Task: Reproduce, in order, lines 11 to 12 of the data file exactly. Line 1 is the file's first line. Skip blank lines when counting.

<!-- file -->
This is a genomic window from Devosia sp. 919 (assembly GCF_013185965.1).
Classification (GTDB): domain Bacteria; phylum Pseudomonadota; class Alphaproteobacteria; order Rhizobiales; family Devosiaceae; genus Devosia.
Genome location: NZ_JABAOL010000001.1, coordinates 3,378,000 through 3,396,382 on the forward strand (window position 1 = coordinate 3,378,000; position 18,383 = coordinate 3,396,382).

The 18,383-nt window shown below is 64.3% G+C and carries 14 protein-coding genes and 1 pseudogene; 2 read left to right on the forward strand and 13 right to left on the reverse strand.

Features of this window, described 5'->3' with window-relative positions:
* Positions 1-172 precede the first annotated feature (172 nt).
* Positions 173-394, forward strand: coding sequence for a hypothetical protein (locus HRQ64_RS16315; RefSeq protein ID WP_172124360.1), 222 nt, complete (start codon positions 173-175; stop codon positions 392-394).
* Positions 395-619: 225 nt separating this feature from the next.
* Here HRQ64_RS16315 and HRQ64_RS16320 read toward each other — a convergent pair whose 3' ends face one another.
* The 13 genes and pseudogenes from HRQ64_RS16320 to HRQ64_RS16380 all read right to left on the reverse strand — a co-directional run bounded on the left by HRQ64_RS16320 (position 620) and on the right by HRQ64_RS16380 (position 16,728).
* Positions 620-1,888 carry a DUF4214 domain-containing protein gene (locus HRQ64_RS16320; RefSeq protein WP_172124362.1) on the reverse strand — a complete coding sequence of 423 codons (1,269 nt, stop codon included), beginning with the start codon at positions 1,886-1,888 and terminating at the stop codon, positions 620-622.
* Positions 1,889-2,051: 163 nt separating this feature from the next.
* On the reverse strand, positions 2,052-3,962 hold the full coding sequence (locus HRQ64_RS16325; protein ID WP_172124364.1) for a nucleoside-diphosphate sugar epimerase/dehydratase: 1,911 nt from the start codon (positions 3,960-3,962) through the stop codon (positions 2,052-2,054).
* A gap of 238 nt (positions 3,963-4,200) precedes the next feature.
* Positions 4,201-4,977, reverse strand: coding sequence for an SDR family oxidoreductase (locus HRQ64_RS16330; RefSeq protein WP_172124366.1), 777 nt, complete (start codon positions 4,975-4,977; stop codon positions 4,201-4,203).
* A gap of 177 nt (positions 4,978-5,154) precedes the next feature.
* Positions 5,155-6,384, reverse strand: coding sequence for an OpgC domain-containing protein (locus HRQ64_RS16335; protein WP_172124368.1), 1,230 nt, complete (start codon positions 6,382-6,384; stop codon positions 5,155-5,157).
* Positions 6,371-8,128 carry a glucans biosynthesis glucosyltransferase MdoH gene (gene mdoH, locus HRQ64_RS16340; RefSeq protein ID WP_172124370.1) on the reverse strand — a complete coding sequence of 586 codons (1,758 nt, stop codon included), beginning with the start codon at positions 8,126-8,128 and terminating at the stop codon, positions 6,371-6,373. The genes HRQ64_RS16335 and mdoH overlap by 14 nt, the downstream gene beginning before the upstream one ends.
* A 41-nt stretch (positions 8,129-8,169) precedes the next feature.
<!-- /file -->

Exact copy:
* Positions 620-1,888 carry a DUF4214 domain-containing protein gene (locus HRQ64_RS16320; RefSeq protein WP_172124362.1) on the reverse strand — a complete coding sequence of 423 codons (1,269 nt, stop codon included), beginning with the start codon at positions 1,886-1,888 and terminating at the stop codon, positions 620-622.
* Positions 1,889-2,051: 163 nt separating this feature from the next.